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Family business growth can be boosted if a ‘permission to play’ is encouraged in the workplace, according to Dani Saveker, CEO of the sector’s leading independent support and consultancy organisation, Families in Business (FiB).
“In a recent study, FiB found that over half of the individuals working in family enterprises place little or no priority on fun. This is significant,” says Dani, speaking ahead of FiB’s first-ever national Summit for family and owner managed businesses next month.
“When you see that 83% place the most importance and focus on the day to day business needs, you see two things; firstly, that they are extremely challenged by current issues, and secondly they aren’t building play into their work. For the vast majority, it doesn’t feel much like fun and they can’t see any further ahead than today.
“So why is fun and play especially important? Play is the way in which all humans and many animals learn, compete and excel. Play is also the best environment to create trust and creativity without fear of failure. It is one of the most valuable ways to create and maintain alignment from individuals to their purpose and through teams, the business and external world.
“When we work with family enterprises we find that virtually every single person, which includes leaders, next generation executives and non-family employees, tell us that they are struggling to cope with life as it is today. Nine out of ten also tell us they feel a real lack of purpose. So why are we struggling so much?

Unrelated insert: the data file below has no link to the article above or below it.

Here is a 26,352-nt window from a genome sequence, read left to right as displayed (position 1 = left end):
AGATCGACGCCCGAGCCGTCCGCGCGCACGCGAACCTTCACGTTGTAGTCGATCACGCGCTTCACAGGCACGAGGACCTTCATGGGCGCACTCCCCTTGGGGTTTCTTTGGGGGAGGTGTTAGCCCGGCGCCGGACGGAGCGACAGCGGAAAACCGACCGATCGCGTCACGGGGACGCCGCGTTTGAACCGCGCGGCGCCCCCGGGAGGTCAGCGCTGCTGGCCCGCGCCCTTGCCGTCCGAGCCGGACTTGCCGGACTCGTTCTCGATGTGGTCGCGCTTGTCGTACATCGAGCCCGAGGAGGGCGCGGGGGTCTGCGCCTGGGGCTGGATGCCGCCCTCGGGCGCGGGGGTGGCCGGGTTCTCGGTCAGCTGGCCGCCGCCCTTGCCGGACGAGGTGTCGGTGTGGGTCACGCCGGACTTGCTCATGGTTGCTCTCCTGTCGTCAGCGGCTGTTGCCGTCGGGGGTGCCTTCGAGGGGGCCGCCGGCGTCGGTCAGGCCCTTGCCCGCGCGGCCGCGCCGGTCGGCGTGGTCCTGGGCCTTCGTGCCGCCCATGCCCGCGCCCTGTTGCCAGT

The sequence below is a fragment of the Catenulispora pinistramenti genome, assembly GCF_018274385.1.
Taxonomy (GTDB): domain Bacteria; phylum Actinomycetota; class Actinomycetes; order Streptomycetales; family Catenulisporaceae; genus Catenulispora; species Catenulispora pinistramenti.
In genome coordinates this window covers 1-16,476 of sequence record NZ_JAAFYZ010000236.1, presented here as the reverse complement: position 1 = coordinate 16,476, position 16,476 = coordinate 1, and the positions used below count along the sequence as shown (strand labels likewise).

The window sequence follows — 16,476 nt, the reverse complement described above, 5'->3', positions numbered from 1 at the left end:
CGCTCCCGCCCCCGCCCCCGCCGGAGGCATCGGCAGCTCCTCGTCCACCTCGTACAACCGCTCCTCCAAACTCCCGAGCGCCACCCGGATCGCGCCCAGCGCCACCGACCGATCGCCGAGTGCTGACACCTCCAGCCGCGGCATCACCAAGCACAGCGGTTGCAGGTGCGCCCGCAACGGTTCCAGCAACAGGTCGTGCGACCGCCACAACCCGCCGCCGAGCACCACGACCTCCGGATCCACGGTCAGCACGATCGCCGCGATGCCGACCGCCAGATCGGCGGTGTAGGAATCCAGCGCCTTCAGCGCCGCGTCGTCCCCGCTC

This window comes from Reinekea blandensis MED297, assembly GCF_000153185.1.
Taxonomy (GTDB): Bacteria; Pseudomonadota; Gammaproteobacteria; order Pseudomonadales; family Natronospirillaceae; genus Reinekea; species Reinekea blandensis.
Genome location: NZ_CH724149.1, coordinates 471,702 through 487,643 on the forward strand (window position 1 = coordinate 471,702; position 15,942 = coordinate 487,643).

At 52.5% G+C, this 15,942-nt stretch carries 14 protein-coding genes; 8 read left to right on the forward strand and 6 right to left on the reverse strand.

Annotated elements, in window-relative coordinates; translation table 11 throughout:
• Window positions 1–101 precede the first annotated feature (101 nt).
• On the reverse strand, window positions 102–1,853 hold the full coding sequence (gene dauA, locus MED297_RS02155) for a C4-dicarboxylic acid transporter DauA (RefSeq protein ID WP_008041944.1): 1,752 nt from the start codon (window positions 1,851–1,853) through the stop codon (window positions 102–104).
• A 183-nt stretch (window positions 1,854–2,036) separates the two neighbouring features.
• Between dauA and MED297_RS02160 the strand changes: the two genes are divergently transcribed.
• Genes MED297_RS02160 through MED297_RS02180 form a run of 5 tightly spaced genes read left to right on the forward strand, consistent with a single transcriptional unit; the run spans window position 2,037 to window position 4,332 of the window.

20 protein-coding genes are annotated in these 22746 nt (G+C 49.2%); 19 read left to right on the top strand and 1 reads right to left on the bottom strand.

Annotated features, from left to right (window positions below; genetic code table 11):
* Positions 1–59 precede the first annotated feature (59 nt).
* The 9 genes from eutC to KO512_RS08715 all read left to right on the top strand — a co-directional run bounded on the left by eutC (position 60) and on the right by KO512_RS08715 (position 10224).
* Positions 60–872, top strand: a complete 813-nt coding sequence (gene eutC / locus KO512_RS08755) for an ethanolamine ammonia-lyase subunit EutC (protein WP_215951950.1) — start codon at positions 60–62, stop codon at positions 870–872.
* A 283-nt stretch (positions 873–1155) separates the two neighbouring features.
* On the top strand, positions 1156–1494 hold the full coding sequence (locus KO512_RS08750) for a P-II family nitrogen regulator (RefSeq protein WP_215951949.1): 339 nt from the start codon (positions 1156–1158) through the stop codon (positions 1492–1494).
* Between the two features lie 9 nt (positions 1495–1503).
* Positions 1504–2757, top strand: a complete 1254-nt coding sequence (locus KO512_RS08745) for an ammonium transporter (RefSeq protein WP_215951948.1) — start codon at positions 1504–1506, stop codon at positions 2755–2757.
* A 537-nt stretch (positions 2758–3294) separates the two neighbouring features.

“Isolation, loneliness and a lack of empathy are the human costs of a changing society but the business case for play is also significant. With businesses facing change, challenge and confusion in a time of uncertainty it is essential to have the best skills and talent possible. 70% of family enterprises admit to having no focus or strategy around innovation, creativity and development leaving them vulnerable. Standing still is not a long term plan. It’s time to introduce play.
“From the family relationships in family owned and run businesses, to the wider relationships, everyone needs to be aligned to a clear vision. By granting a permission to play and connecting to the overall purpose for the business and those in and around it, it’s far easier to accelerate growth and experience a thoroughly enjoyable journey.”
The first-ever Families in Business Summit will further explore the problems of not allowing play into the workplace, and through a programme of keynote speeches from family business leaders and advisers, to interactive workshops and break-out sessions, will provide a portfolio of solutions to support family and owner managed enterprises place play at the heart of their businesses.
“Ridding performance anxiety, unlocks creativity and supercharges our ability to innovate,” explains Dani. “I’m not saying don’t take things seriously, far from it, but I am a strong believer in the need to create this space.”